• In Europe (where significant risks reside, see below) demand is picking up and CMBS and capital markets financing alternatives for commercial real estate are showing some life.  As domestic banks continue to pull in their horns, there will be opportunities for well capitalized international banks, largely operating out of London, to do robust business.  As we have a significant presence in London, we think this is a good thing; and
  • Animal spirits are real.  Animal spirits have picked up.  Hostility toward structural complexity and innovation is waning and the reflating market is looking for financial solutions for the users of capital and investors.  That’s a very good trend.

So all that’s good and we think, on balance, the positives outweigh the negatives.  Ok, I said let’s not dwell on the negative and I really mean it, but maybe just for a moment?

Anyone see the Wolf of Wall Street?  Anyone ever been to a party like that?  They obviously didn’t invite the lawyers.  There are always remaining risks of excessive exuberance and the disregard for risk which were part of the late, end of cycle bacchanal. There remain risks in the US political system where the current level of stalemate with a tiny soupcon of cooperation, could still break down prior to the 2014 elections and it is a bad thing to underestimate the damage that both an activist or a completely dysfunctional government can do to markets when it sets its mind (mind?) to it.

Europe is still a mess and for all the talk about the crisis having passed, it hasn’t.  Interbank lending is at an all time low, banks are continuing to trade real loans on their balance sheet for sovereign debt, deals are done solely to obtain liquidity from the ECB and fundamental economic and fiscal reform that everyone seems to think is necessary is nowhere in sight.  The efforts to create a fed-like banking union have clearly collapsed, even if initiatives have been announced with very positive sounding names (a homage to “1984”), nothing has really happened and banks are left to their sovereign devices.  So Europe could turn materially south on us in the course of the year as opposed to the whopping seven tenths of a percent GDP growth now anticipated, and that would be a problem.

And then, of course, there is geopolitical risk.  Has anyone looked at the news lately?  Happy thoughts and positive thinking start to fray when one lifts his or her eyes over the horizon to what’s happening around the globe.  The Mideast remains a mess.  Just because it’s been a mess for years, without any material adverse consequence from the U.S. domestic market doesn’t mean that it will stay that way; China and Japan are playing a dangerous game made all the more frightening given all our treaty obligations to Japan (think 1914 if you are of a depressive cast).  Africa takes a step forward and then a step and a half back; and as recently reported in the FT, international capital movements have slowed to levels not seen in many, many years.  500 year floods now happen every seven years; tails are fat, unknowns are unknown and no one would or should forget it (again). But chill out, you gotta take a view, you’ve got to run a business and the evidence closest to home is that 2014 will be a pretty good year.  That’s my story and for the moment I’m sticking with it.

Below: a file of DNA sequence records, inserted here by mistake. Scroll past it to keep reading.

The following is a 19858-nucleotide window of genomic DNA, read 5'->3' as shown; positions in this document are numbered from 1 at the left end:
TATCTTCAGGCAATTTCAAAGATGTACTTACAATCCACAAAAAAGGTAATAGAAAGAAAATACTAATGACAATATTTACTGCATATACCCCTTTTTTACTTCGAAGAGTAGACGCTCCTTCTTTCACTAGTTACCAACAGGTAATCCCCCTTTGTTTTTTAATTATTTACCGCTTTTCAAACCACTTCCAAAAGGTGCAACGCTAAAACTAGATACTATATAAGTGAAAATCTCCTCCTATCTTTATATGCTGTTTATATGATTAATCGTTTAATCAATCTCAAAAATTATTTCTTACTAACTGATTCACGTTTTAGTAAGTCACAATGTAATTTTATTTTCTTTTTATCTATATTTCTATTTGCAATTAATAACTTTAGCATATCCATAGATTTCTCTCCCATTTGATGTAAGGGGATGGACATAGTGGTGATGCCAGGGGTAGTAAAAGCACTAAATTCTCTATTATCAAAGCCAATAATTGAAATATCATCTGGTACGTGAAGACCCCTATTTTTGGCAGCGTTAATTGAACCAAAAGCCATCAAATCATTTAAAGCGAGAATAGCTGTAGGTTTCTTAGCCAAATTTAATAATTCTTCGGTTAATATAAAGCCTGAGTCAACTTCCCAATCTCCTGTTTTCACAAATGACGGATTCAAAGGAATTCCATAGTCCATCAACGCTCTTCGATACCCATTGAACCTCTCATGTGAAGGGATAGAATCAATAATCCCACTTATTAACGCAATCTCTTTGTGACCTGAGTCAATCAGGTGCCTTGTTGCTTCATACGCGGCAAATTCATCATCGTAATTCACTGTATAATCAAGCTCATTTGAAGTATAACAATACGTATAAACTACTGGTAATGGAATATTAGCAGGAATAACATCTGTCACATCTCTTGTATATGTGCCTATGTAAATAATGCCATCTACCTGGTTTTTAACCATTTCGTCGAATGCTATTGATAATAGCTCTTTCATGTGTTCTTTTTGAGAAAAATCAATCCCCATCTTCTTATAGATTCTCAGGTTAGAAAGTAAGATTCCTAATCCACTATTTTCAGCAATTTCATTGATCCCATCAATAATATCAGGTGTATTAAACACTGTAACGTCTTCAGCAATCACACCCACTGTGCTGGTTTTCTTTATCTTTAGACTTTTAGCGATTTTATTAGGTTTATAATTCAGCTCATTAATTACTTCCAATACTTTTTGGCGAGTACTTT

DISCLAIMER: Because of the generality of this update, the information provided herein may not be applicable in all situations and should not be acted upon without specific legal advice based on particular situations.

© Dechert LLP | Attorney Advertising

Written by:

Dechert LLP
Contact
more
less

Dechert LLP on:

Readers' Choice 2017
Reporters on Deadline

"My best business intelligence, in one easy email…"

Your first step to building a free, personalized, morning email brief covering pertinent authors and topics on JD Supra:
Sign up using*

Already signed up? Log in here

*By using the service, you signify your acceptance of JD Supra's Privacy Policy.
Privacy Policy (Updated: October 8, 2015):
hide

JD Supra provides users with access to its legal industry publishing services (the "Service") through its website (the "Website") as well as through other sources. Our policies with regard to data collection and use of personal information of users of the Service, regardless of the manner in which users access the Service, and visitors to the Website are set forth in this statement ("Policy"). By using the Service, you signify your acceptance of this Policy.

Information Collection and Use by JD Supra

JD Supra collects users' names, companies, titles, e-mail address and industry. JD Supra also tracks the pages that users visit, logs IP addresses and aggregates non-personally identifiable user data and browser type. This data is gathered using cookies and other technologies.